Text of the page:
Read Chapter 1

Chapter 1
Jack Woodman was furious. Dueling with brain-dead cretins
blockading the hospital’s emergency entrance played on his
nerves more cruelly than the poor dying souls he so often
carried in his ambulance. The routine had become a daily
ritual that shook his confidence in the wisdom of pursuing a
career as a paramedic. He had climbed a mountain of
personal obstacles to achieve his career goal but now
questioned his emotional ability to continue fighting this
ba􀀤le with mindless locals in a daily life and death race
against time. His personal pride in saving lives was eroding
by frustration ignited by the callous disregard of drivers
clogging access roads. The oblivious, hollow glare of
apathetic robotic drivers was beyond his comprehension but
they unfailingly triggered a rage he was finding increasingly
difficult to control. “Move, for Christ’s sake, move you
dumb-assed shit” he yelled as he leaned on the horn and
repeatedly pulsed his siren. Why were these ass holes so
damned heartless and casual moving the few feet he needed
to pass? How could they not realize the people he carried
were critical and near death? He had long ago concluded
they just didn’t give a shit.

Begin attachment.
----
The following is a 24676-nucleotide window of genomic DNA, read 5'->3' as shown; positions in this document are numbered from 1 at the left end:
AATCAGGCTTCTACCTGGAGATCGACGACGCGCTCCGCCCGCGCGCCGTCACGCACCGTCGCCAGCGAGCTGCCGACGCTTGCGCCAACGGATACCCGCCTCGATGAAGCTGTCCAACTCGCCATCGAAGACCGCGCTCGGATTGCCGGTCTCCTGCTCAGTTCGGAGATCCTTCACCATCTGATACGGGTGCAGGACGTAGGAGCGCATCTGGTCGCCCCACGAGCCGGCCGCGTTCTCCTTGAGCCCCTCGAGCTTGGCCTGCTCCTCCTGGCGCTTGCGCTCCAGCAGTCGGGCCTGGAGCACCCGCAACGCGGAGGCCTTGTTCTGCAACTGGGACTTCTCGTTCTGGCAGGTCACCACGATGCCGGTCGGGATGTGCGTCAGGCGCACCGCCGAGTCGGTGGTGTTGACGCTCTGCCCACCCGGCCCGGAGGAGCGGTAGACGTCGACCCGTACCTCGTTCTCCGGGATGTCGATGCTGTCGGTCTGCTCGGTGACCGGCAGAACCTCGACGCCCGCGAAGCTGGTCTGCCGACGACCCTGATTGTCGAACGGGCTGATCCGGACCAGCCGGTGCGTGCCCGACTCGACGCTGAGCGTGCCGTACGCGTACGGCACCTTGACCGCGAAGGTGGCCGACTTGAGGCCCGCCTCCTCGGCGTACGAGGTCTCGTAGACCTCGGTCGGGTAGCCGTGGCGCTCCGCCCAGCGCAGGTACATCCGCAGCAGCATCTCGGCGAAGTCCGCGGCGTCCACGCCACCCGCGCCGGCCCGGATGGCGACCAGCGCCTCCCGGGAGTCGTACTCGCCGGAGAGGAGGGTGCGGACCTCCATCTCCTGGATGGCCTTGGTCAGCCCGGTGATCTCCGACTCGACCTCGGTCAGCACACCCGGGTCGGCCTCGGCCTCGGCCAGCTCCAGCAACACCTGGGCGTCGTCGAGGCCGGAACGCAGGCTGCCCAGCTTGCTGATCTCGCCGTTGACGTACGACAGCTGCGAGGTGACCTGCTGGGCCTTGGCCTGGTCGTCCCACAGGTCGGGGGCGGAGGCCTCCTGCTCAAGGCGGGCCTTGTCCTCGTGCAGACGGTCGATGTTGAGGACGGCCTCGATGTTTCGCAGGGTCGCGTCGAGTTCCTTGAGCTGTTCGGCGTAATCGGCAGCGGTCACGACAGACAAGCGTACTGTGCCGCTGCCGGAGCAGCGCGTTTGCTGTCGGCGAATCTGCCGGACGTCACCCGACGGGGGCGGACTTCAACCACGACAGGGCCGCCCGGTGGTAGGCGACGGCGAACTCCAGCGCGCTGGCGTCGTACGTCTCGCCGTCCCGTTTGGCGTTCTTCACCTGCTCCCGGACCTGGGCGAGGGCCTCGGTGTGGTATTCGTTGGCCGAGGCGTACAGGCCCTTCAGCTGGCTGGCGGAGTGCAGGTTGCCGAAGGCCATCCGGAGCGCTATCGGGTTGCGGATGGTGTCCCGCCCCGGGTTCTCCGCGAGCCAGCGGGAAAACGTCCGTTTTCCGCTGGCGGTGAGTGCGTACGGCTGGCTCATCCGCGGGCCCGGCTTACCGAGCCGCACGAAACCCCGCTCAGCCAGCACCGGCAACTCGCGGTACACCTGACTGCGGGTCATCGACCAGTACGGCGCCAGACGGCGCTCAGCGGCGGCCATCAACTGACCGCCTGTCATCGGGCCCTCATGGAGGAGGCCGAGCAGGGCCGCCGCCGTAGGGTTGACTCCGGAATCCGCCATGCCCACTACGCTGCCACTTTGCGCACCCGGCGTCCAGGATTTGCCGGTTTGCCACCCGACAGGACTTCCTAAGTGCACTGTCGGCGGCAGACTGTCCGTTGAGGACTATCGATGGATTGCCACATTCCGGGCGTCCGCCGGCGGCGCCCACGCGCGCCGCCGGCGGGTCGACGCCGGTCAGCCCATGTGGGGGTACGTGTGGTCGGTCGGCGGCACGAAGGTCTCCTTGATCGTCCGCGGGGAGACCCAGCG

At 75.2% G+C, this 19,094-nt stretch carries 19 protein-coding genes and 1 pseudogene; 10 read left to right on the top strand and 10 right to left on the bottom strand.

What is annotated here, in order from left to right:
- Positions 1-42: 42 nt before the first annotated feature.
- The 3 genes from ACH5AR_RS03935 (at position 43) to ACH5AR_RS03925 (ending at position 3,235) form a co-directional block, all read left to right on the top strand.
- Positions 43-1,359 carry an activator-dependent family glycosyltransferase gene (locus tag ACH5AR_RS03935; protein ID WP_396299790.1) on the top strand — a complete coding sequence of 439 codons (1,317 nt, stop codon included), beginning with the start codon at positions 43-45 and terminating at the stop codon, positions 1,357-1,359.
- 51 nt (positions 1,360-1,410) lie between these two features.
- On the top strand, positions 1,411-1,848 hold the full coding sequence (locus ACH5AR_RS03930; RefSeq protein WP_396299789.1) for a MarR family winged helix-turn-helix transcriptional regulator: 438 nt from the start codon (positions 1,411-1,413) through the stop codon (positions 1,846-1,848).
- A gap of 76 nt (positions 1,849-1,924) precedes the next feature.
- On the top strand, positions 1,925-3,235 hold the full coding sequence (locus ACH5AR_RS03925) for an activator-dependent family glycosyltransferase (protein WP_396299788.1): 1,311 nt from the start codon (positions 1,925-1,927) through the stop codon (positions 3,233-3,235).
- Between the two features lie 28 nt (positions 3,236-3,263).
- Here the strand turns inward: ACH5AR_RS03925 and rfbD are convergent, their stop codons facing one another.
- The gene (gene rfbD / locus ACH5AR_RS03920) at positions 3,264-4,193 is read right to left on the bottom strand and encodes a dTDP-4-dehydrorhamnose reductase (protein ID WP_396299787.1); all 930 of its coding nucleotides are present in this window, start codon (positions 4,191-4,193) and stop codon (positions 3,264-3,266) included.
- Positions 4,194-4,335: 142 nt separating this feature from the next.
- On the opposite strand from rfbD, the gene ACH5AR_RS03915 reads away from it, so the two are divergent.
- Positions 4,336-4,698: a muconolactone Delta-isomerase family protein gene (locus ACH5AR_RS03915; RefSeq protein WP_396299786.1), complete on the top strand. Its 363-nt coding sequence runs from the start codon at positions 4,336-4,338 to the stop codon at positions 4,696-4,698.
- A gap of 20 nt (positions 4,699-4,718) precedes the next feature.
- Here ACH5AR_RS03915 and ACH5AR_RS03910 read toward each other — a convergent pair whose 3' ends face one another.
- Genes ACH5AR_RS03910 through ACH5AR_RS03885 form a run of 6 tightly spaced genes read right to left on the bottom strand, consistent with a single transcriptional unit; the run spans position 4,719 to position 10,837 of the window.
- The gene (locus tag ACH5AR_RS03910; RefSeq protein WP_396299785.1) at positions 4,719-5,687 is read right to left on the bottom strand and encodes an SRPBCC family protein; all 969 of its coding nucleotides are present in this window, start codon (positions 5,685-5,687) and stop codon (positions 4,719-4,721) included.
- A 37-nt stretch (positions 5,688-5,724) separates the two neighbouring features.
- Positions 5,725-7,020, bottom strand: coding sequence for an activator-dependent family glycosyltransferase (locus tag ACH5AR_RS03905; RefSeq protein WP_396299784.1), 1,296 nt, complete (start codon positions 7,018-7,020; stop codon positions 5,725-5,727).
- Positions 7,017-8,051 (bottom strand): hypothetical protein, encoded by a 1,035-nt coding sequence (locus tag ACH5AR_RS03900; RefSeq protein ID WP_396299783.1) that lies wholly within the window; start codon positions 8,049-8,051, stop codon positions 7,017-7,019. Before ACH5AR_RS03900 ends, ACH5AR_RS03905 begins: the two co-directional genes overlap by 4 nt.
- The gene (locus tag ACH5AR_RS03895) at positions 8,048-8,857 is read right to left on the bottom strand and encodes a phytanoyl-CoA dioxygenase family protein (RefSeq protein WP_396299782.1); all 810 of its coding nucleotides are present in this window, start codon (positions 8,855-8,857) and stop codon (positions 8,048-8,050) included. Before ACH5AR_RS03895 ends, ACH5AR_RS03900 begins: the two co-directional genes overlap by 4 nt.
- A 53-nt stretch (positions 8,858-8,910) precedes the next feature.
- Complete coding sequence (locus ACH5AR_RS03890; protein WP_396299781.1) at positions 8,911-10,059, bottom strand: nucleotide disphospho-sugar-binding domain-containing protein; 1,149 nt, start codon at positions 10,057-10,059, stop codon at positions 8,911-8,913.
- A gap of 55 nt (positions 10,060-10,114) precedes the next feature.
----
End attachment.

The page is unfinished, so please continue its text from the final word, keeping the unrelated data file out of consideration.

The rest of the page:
Without taking his eye off the road he called, “You okay back

there?” Kayla Johansson yelled back above the howling
sound of the siren and horn, “Don’t know. She’s still losing
blood and her pressure’s way too low. You be􀀤er hurry,
Jack.” Woodman just said, “Shit.” He kept swerving around
the cars li􀀤ering the narrow street, a few parked but most
occupied with drivers appearing unfazed by the ambulance
with a blaring siren, flashing lights, and the driver relentlessly
blowing his horn. “C’mon, C’mon, move it, you dip-shit”
Woodman yelled as he swerved to navigate the obstacle
Norwood Hospital was not located in the most accessible
section of town. It was okay for visitors parking on the main
street and coming in through the front door. But, if a patient
was unfortunate enough to enter through the emergency
room it was an entirely different story. Access to emergency
was through a series of small, converging roads in various
stages of disrepair with several intersections forever clogged
with excessive traffic. Woodman could live with that, he
understood these old Massachuse􀀤s towns were built up
around ancient cow paths. It was the dumb-assed class of
people taking over the town. They just acted entitled and
impervious to common decency. How the hell would they
feel if their spouse or child were the one whose life he was
desperately trying to save?
Dr. Anna Riccardi was a surgeon and board-certified
Emergency Medicine Physician responsible for the hospital’s
emergency room. Norwood was caught in the economic
polarization sweeping America and as it and neighboring